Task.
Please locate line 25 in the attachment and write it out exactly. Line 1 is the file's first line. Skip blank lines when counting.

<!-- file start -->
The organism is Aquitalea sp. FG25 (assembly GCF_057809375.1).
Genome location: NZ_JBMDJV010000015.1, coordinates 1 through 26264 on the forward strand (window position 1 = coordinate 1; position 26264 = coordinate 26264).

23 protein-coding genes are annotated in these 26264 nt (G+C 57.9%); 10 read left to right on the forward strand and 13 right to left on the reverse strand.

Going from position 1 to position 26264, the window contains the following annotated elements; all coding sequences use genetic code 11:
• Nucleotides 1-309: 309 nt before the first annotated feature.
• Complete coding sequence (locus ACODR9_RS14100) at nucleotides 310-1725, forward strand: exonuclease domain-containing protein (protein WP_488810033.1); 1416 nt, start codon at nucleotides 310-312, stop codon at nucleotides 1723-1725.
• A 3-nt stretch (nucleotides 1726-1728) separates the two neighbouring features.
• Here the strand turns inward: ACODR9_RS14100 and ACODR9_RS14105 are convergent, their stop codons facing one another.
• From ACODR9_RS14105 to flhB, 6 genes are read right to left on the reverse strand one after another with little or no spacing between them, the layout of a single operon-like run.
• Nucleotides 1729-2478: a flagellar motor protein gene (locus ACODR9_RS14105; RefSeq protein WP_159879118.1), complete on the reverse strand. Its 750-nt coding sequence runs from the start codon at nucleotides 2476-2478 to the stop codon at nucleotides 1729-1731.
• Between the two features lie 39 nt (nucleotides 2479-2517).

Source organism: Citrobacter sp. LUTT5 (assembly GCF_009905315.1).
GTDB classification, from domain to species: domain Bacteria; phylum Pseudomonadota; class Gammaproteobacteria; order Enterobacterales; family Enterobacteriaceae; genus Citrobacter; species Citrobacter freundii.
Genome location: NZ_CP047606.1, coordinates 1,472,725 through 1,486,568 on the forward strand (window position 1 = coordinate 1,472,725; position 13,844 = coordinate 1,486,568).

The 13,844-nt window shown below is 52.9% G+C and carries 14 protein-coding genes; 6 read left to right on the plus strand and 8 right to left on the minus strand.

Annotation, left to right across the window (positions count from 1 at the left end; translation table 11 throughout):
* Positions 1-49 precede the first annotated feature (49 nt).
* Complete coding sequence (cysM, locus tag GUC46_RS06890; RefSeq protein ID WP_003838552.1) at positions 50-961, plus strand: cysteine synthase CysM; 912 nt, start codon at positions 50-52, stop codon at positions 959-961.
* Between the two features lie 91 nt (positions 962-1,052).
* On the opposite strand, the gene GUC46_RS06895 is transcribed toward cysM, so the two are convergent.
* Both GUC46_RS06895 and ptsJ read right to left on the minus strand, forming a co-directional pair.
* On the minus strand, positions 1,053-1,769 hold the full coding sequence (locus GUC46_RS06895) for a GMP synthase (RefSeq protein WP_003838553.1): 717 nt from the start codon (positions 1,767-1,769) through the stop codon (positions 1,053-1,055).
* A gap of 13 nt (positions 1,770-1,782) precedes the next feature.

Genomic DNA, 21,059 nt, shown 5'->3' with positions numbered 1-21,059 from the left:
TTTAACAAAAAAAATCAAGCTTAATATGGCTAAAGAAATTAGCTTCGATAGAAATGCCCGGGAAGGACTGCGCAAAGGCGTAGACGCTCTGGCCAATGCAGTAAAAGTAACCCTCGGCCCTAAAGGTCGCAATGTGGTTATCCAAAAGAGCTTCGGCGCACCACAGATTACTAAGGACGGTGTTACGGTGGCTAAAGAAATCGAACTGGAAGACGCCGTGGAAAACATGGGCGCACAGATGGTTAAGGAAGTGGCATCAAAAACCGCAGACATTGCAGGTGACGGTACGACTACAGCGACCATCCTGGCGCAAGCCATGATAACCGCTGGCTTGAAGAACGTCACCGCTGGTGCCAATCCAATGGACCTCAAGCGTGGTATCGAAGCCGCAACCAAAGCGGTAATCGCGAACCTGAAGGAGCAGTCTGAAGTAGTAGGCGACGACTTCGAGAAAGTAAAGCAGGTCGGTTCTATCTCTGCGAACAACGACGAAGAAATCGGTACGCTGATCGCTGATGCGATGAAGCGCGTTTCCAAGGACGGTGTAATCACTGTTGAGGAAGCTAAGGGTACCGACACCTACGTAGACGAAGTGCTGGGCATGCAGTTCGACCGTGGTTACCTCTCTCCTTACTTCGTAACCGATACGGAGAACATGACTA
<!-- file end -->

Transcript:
TTTAACAAAAAAAATCAAGCTTAATATGGCTAAAGAAATTAGCTTCGATAGAAATGCCCGGGAAGGACTGCGCAAAGGCGTAGACGCTCTGGCCAATGCAGTAAAAGTAACCCTCGGCCCTAAAGGTCGCAATGTGGTTATCCAAAAGAGCTTCGGCGCACCACAGATTACTAAGGACGGTGTTACGGTGGCTAAAGAAATCGAACTGGAAGACGCCGTGGAAAACATGGGCGCACAGATGGTTAAGGAAGTGGCATCAAAAACCGCAGACATTGCAGGTGACGGTACGACTACAGCGACCATCCTGGCGCAAGCCATGATAACCGCTGGCTTGAAGAACGTCACCGCTGGTGCCAATCCAATGGACCTCAAGCGTGGTATCGAAGCCGCAACCAAAGCGGTAATCGCGAACCTGAAGGAGCAGTCTGAAGTAGTAGGCGACGACTTCGAGAAAGTAAAGCAGGTCGGTTCTATCTCTGCGAACAACGACGAAGAAATCGGTACGCTGATCGCTGATGCGATGAAGCGCGTTTCCAAGGACGGTGTAATCACTGTTGAGGAAGCTAAGGGTACCGACACCTACGTAGACGAAGTGCTGGGCATGCAGTTCGACCGTGGTTACCTCTCTCCTTACTTCGTAACCGATACGGAGAACATGACTA